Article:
- Smith was 18* after waiting most of the day to bat, with Australia losing just two wickets
- Wicketkeeper Jos Buttler took a brilliant catch in the first hour to dismiss opener Harris (3)
- Veteran pacemen Anderson and Broad were recalled after missing the series opener
Australia shrugged off the late withdrawal of new skipper Pat Cummins because of coronavirus concerns to dominate England on the opening day of the second Ashes test and reach 221-2 at stumps.
Marnus Labuschagne was dropped twice but remained unbeaten on 95 at stumps Thursday after sharing partnerships of 172 with David Warner (95) and 45 with Steve Smith.
Smith returned to the Australian captaincy for the first time since the 2018 sandpaper scandal after Cummins was ruled out. He was deemed to be a close contact of a positive COVID-19 case when he dined at a restaurant on the eve of the match. Smith won the toss and just about everything else went Australia's way to start the day-night test.
He was unbeaten on 18 after waiting most of the day to bat, with Australia losing just two wickets despite an England attack bolstered by the return of Jimmy Anderson and Stuart Broad.
Wicketkeeper Jos Buttler took a brilliant catch in the first hour to dismiss opener Marcus Harris (3) but then dropped Labuschagne twice — once down legside when he was on 21 and the other when he fumbled a regulation chance off Anderson's bowling with the second new ball when the Australian No. 3 was on 95.
“That was massive for the team there. Just getting through that period, me and Steve there. Just sets us up for tomorrow,” said Labuschagne, who batted for almost six hours and faced 275 deliveries. “My job is to make sure I capitalize on that.”
Veteran pacemen Anderson and Broad were recalled after missing the series opener and had the batters in trouble early, Australia surviving three reviews in the first hour and Warner taking 20 deliveries to get off the mark.
The Australians grafted through 25 overs in the first session to be 54-1 and added 84 runs in 28 overs in the middle session to reach the second interval at 129-1. Warner and Labuschagne continued into the night session and posted their sixth century partnership, and their second in as many tests after their 156 at the Gabba last week.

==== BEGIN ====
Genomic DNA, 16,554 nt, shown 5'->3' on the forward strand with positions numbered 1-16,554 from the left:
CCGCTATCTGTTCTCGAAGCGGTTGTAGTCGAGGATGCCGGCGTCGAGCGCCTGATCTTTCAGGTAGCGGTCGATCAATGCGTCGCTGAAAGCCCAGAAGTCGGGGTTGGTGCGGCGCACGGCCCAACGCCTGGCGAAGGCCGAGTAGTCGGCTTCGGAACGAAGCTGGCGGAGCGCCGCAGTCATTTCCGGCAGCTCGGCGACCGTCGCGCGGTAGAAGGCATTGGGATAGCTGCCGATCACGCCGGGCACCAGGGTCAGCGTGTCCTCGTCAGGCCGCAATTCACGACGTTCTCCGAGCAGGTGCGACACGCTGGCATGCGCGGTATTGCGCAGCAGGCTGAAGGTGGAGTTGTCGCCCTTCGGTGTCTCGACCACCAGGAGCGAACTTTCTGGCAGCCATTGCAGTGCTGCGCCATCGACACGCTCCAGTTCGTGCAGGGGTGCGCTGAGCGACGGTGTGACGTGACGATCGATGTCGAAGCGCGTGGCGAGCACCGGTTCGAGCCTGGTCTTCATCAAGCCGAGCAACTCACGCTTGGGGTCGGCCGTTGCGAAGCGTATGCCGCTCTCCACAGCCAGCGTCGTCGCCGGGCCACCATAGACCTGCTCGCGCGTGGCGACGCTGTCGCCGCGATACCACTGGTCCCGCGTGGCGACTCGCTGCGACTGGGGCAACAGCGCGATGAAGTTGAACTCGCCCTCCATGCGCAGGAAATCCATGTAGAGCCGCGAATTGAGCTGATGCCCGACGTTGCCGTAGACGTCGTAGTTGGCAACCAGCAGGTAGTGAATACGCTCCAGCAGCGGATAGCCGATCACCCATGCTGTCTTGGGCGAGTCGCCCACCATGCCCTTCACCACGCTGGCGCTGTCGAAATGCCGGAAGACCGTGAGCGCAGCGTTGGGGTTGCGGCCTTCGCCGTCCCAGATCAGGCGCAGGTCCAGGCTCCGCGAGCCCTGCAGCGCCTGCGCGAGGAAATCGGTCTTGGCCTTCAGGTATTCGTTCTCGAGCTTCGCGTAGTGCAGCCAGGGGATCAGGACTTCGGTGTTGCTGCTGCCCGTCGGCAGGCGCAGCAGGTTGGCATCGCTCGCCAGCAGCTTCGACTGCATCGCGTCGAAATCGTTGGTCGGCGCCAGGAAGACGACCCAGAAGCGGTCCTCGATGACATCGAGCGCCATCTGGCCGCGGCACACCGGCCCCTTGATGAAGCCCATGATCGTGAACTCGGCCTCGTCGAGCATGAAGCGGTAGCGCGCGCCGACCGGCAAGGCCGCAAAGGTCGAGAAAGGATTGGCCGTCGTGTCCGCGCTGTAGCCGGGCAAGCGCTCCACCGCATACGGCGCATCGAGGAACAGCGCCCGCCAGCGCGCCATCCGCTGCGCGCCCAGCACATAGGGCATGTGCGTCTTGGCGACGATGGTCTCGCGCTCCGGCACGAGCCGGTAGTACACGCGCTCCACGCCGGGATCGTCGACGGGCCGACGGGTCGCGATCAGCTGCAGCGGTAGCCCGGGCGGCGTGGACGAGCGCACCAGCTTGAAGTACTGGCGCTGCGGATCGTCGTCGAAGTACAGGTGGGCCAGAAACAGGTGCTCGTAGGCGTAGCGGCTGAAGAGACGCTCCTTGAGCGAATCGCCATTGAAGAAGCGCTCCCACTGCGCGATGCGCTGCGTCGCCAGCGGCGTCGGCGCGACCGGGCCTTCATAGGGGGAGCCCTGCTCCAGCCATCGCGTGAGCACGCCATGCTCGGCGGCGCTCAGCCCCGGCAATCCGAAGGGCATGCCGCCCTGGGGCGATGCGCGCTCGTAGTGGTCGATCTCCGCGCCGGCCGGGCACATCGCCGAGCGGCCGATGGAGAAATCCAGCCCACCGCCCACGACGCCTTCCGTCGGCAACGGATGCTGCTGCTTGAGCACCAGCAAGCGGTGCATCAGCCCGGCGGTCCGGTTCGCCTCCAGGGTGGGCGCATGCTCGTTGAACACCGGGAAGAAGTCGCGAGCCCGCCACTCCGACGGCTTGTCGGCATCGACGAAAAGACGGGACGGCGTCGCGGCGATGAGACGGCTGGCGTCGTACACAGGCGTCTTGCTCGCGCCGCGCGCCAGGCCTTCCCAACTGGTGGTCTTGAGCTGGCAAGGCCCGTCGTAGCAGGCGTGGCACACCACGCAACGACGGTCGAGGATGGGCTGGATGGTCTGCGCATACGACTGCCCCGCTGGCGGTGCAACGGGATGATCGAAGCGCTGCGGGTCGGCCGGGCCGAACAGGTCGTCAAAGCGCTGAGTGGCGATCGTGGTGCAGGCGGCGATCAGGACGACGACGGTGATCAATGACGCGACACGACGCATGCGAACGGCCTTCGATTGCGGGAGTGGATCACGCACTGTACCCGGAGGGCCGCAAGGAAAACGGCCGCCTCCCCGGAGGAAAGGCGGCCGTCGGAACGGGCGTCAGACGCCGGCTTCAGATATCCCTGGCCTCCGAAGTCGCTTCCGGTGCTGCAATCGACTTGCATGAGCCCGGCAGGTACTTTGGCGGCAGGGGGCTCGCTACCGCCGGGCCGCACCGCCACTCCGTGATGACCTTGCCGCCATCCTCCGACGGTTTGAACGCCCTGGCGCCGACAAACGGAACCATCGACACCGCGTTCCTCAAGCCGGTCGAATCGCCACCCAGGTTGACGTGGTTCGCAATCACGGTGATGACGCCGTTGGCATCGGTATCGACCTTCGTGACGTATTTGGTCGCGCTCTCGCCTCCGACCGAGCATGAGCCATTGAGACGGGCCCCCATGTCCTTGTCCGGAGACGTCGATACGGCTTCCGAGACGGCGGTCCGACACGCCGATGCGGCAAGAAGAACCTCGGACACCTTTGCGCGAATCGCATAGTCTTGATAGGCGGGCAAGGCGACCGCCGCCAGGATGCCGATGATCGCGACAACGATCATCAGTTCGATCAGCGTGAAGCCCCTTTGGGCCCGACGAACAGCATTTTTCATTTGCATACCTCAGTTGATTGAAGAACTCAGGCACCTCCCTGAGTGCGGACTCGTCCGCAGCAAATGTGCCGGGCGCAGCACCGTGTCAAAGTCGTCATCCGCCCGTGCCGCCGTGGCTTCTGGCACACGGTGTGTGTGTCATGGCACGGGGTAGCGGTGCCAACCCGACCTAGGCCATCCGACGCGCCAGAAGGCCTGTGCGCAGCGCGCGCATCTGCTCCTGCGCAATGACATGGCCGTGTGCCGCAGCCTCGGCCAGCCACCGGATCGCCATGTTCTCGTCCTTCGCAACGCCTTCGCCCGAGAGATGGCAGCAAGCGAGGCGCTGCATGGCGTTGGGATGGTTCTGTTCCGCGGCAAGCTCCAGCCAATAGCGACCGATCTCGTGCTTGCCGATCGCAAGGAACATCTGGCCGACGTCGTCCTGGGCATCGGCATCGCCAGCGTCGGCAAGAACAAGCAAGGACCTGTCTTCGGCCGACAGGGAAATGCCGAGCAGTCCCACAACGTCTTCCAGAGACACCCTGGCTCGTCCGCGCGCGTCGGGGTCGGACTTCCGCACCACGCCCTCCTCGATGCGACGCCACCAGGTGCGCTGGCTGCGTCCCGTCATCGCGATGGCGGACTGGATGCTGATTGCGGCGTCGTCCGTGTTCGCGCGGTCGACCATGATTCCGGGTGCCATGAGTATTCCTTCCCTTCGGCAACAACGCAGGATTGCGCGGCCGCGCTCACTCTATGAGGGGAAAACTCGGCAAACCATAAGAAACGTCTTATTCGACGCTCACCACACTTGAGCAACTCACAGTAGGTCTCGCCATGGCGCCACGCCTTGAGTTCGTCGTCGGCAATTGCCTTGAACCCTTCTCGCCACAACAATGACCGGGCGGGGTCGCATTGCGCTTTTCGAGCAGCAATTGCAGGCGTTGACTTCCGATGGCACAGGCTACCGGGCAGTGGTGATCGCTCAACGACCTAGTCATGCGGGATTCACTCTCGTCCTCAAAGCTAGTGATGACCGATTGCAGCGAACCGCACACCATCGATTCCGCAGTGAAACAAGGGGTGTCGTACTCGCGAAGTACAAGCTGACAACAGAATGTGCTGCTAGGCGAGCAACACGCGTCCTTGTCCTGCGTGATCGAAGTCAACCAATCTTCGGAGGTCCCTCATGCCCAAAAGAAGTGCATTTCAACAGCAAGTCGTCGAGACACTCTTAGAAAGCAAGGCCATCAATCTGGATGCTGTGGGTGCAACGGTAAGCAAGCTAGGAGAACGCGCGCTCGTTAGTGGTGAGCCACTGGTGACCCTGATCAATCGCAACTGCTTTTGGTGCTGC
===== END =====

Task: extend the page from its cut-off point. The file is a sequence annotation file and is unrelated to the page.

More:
But after doing all the hard work early, Warner hit a short, wide ball from Ben Stokes directly to Broad in the covers and his 167-ball innings ended on 95 — one better than his innings in Australia's nine-wicket win in the first test last week. It was a reward for Stokes, who should have had a wicket in the 35th over when Labuschagne gloved a chance down the leg side but Buttler couldn't complete the catch.
Most of the drama Thursday happened pre-match. Cricket Australia revealed only three hours before the coin toss that Cummins was ruled out because he was exposed to a person with COVID-19 in an Adelaide restaurant on Wednesday night.
He was deemed a close contact by the state's health authorities and ordered to isolate for seven days. Cummins has already returned a negative test for COVID-19.
“Gutted to miss this test but really excited to see Neser finally get his chance in the baggy green,” Cummins said in a Twitter post. “He has done the hard yards and is a seriously skillful player.”
Smith became the third Australia captain in three tests. Tim Paine, who replaced Smith as test captain after the sandpaper scandal in South Africa, quit last month after reports emerged he'd been investigated four years ago for sending an inappropriate text to a work colleague. He was replaced by Cummins, with Smith as vice-captain for the series-opening win in Brisbane.
Now Smith is back. “It's a huge honor," Smith said after the toss. “It's been pretty interesting morning.”
Cricket Australia chief executive Nick Hockley said Cummins hadn't breached any protocols by dining out and was unlucky to miss the game.
“We don't want to completely lock down the players,” Hockley said. “I think we struck a balance, we always know that there's a level of risk.
“We've learnt over the last 18 months that can have other consequences in terms of mental health and well-being.”